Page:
More on Protecting Source Code

James J. Besemer jb at
Tue Sep 17 04:14:30 EDT 2002

Oren Tirosh wrote:

>Yes, there are narrow-minded people on both sides of the intellectual
>property debate.

Reasonable statement.

>I don't think that software 'ought' to be this or 'ought' to be that. In
>other words, I believe in freedom.

Reasonable statement.

>I don't think anyone would disagree with that. 

Reasonable statement.

>The disagreement seems to 
>be whether information is property or not. 

Wow.  I didn't hear anybody say this (though, sadly, perhaps this is the 
real agenda).

>By its nature it isn't 

Wow.  An even more amazing statement.

Information BY IT'S VERY NATURE is not property.

How the hell do you figure?

You saying the thoughts in my head are public domain? I certainly hope not.

Or if I reduce those thoughts to paper or to software or to wood and 
metal that somehow everybody else is entitled to share the benefits of 
my possibly substantial endeavor?  

What a load of bullshit.

An artist who creates an image or the specifications for a musical 
performance has every right to own his creation and benefit from its 
use.  This is no different for a programmer and code of his own creation.  

Even if you go back to the early industrial age, key products of 
industry was intellectual property.  E.g., engineers had to produce 
drawings and written specifications before they could build a bridge or 
a mousetrap.  That "information" was every bit their property as the 
more tangible artifacts they later sold commercially.  An unscrupulous 
competitor could use the IP to recreate the commercial artifacts at a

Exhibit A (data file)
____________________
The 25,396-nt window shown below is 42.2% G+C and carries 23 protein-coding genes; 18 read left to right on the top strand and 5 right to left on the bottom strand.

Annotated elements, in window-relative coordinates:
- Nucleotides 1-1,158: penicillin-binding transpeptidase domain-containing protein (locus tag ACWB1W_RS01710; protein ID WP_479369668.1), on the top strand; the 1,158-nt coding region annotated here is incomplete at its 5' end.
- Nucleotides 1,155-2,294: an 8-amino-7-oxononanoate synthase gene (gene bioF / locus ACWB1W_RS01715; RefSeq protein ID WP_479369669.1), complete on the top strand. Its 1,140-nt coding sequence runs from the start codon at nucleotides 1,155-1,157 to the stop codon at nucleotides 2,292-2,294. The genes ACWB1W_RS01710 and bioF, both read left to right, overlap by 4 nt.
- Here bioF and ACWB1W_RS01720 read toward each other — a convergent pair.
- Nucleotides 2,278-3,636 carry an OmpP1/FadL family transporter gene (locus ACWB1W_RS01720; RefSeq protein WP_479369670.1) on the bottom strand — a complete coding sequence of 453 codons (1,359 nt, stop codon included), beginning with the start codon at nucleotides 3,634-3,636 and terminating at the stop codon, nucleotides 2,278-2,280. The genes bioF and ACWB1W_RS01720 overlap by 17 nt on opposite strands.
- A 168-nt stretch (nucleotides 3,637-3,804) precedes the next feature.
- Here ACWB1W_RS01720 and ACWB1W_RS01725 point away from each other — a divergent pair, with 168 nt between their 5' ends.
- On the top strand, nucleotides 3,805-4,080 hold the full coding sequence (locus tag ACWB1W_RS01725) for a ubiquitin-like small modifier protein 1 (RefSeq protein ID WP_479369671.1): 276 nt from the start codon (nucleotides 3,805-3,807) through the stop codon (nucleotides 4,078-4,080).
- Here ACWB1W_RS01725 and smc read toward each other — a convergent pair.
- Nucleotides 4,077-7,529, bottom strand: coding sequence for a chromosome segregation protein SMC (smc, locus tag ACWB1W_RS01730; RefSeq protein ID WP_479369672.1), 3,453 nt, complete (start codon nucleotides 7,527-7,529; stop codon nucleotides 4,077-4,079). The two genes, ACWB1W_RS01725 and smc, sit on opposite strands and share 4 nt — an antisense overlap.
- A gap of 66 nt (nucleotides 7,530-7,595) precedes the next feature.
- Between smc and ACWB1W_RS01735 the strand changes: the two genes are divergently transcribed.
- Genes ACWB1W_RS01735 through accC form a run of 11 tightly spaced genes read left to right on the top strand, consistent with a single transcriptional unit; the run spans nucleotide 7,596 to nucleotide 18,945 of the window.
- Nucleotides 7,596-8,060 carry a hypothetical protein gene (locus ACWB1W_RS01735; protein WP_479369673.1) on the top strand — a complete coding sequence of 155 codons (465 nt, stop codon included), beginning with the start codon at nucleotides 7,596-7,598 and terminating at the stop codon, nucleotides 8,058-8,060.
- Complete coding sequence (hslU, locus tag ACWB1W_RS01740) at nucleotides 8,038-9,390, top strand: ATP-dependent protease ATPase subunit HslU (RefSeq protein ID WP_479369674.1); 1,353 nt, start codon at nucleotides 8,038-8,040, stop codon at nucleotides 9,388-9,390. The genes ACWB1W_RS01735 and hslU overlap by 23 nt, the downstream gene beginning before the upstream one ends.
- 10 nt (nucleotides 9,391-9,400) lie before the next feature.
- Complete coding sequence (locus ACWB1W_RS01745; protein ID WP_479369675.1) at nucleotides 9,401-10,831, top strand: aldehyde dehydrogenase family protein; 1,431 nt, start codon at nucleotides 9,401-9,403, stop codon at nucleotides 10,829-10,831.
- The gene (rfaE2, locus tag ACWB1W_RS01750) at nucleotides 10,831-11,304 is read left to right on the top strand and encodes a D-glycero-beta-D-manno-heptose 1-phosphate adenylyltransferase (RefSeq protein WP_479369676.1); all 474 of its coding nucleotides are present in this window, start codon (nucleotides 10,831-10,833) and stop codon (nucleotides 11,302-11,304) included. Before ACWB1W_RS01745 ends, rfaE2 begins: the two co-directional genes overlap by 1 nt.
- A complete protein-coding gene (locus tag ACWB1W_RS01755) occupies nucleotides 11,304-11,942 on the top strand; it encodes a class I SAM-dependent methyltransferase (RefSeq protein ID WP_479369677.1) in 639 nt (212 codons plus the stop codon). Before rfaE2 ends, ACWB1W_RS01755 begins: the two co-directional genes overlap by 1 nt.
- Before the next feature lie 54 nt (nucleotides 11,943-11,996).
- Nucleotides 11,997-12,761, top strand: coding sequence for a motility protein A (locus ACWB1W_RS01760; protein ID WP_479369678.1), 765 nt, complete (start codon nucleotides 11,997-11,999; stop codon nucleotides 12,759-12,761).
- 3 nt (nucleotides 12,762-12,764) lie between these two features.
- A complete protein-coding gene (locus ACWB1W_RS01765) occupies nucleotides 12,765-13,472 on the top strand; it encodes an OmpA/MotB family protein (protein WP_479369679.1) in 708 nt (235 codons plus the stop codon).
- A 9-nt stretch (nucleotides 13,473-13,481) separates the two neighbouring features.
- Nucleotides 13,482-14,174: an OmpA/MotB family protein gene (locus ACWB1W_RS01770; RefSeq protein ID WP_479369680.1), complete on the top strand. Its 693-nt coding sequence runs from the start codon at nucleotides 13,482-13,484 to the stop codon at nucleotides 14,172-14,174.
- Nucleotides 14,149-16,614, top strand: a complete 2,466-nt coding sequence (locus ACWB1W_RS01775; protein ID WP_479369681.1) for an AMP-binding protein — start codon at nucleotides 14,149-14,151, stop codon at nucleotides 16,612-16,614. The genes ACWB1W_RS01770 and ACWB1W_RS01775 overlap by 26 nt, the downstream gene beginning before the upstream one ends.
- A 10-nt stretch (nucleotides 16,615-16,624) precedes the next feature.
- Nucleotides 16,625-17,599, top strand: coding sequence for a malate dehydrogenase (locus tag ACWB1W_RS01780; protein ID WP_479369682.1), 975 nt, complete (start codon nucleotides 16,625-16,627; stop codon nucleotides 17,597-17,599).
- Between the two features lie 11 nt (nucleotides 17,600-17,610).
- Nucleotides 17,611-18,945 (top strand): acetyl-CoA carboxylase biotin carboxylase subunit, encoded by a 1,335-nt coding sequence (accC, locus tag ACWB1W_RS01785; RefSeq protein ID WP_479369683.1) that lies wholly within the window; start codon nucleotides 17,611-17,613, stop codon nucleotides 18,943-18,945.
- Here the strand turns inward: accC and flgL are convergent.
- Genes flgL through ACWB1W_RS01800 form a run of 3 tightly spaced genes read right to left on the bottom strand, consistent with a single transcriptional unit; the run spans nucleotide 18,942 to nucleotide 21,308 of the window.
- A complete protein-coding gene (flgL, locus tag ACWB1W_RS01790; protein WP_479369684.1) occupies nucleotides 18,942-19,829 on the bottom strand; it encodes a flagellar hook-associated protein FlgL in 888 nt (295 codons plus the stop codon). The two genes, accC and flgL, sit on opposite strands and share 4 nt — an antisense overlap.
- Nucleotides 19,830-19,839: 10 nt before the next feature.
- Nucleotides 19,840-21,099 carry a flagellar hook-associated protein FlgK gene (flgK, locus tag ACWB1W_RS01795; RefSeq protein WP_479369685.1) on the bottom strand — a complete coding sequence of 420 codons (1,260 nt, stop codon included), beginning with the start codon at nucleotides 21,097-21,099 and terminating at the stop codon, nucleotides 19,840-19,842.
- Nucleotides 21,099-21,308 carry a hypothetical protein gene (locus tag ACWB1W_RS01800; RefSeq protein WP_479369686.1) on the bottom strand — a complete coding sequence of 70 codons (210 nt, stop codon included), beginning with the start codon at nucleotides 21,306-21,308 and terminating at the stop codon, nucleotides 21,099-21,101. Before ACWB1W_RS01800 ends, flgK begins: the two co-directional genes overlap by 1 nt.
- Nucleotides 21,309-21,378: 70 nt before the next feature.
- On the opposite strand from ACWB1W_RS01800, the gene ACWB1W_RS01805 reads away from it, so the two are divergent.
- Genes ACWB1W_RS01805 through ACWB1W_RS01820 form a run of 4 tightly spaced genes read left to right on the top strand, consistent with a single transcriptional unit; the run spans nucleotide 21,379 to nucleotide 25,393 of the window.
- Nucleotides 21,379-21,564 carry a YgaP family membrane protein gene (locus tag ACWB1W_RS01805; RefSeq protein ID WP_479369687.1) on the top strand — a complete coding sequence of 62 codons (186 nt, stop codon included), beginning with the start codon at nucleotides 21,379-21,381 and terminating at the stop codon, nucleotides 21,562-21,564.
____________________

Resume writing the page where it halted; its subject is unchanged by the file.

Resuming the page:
fraction of the original owner's cost.  Or he could reverse engineer the 
IP and again enjoy an unfair  advantage.  That's blatantly unfair and 
it's a good thing we have laws to protect against such theft.

Now if somebody elects to give away their IP -- out of charity or in 
hope of scoring points in some circles -- that's fine.  But if he 
instead elects to profit from it, in a free world, that should be 
perfectly reasonable and respectable also.

>but it
>can be made more property-like by laws that restrict people's freedom to
>use information. 

Copyright laws have precedent dating back to pre colonial England. 
 Interesting new books and music were intrinsically hard to create but, 
(after Gutenberg) once created, they were easy for the unscrupulous to 
copy and receive full benefit of their publication.  Robbing the 
creators the fruits of of their labor is inherently unfair.  Not only 
does the IP thief unfairly benefit from work he did not perform he also 
robs the real owner of income he otherwise would have received.  

Thus IP laws naturally evolved to protect rightful property owners. 
 It's meet and good.

People fought and died (and more importantly prevailed) in defense of 
the rights to be free and to own property.

Now I don't necessarily support some of the more recent changes and 
extensions to copyright laws.  Some maybe go a step too far.  However, I 
don't think they can or should be rejected altogether.  At their core 
they're not arbitrary; rather in protecting the works' creators they're 
the epitome of fairness.

>The state has given you the 'right' to use the power of its court and